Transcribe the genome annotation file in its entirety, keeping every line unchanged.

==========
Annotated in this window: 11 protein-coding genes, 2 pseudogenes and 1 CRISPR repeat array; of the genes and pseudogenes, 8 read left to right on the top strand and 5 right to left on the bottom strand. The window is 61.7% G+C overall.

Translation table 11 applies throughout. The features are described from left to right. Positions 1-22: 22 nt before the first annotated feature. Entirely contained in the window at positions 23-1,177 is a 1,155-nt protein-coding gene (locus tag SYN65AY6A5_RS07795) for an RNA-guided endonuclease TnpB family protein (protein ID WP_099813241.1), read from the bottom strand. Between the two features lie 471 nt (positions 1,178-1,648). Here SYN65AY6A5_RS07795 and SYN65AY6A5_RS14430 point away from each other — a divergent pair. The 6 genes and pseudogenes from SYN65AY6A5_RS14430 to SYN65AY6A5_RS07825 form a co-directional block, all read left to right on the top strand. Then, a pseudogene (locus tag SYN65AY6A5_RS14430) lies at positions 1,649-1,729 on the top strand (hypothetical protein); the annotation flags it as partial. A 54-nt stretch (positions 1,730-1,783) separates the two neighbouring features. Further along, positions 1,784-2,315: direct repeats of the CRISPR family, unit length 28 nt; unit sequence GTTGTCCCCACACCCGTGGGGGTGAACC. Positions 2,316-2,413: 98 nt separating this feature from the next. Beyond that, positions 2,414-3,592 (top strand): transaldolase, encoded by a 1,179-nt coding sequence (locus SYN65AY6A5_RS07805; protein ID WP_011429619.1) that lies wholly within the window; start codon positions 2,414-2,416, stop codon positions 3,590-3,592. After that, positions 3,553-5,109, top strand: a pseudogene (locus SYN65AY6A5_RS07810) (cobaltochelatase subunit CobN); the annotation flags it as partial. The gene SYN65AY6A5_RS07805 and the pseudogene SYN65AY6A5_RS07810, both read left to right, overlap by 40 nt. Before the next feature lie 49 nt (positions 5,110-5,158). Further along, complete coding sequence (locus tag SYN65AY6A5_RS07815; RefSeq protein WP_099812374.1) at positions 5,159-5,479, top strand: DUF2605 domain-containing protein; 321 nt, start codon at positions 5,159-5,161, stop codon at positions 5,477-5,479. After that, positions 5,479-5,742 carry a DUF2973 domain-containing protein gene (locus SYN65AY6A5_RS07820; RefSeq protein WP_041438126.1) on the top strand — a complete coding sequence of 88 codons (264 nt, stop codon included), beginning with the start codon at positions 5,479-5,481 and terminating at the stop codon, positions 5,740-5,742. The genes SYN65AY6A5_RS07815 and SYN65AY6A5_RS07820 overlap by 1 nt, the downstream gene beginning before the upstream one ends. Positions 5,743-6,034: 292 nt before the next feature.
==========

Annotated in this window: 11 protein-coding genes, 2 pseudogenes and 1 CRISPR repeat array; of the genes and pseudogenes, 8 read left to right on the top strand and 5 right to left on the bottom strand. The window is 61.7% G+C overall.

Translation table 11 applies throughout. The features are described from left to right. Positions 1-22: 22 nt before the first annotated feature. Entirely contained in the window at positions 23-1,177 is a 1,155-nt protein-coding gene (locus tag SYN65AY6A5_RS07795) for an RNA-guided endonuclease TnpB family protein (protein ID WP_099813241.1), read from the bottom strand. Between the two features lie 471 nt (positions 1,178-1,648). Here SYN65AY6A5_RS07795 and SYN65AY6A5_RS14430 point away from each other — a divergent pair. The 6 genes and pseudogenes from SYN65AY6A5_RS14430 to SYN65AY6A5_RS07825 form a co-directional block, all read left to right on the top strand. Then, a pseudogene (locus tag SYN65AY6A5_RS14430) lies at positions 1,649-1,729 on the top strand (hypothetical protein); the annotation flags it as partial. A 54-nt stretch (positions 1,730-1,783) separates the two neighbouring features. Further along, positions 1,784-2,315: direct repeats of the CRISPR family, unit length 28 nt; unit sequence GTTGTCCCCACACCCGTGGGGGTGAACC. Positions 2,316-2,413: 98 nt separating this feature from the next. Beyond that, positions 2,414-3,592 (top strand): transaldolase, encoded by a 1,179-nt coding sequence (locus SYN65AY6A5_RS07805; protein ID WP_011429619.1) that lies wholly within the window; start codon positions 2,414-2,416, stop codon positions 3,590-3,592. After that, positions 3,553-5,109, top strand: a pseudogene (locus SYN65AY6A5_RS07810) (cobaltochelatase subunit CobN); the annotation flags it as partial. The gene SYN65AY6A5_RS07805 and the pseudogene SYN65AY6A5_RS07810, both read left to right, overlap by 40 nt. Before the next feature lie 49 nt (positions 5,110-5,158). Further along, complete coding sequence (locus tag SYN65AY6A5_RS07815; RefSeq protein WP_099812374.1) at positions 5,159-5,479, top strand: DUF2605 domain-containing protein; 321 nt, start codon at positions 5,159-5,161, stop codon at positions 5,477-5,479. After that, positions 5,479-5,742 carry a DUF2973 domain-containing protein gene (locus SYN65AY6A5_RS07820; RefSeq protein WP_041438126.1) on the top strand — a complete coding sequence of 88 codons (264 nt, stop codon included), beginning with the start codon at positions 5,479-5,481 and terminating at the stop codon, positions 5,740-5,742. The genes SYN65AY6A5_RS07815 and SYN65AY6A5_RS07820 overlap by 1 nt, the downstream gene beginning before the upstream one ends. Positions 5,743-6,034: 292 nt before the next feature.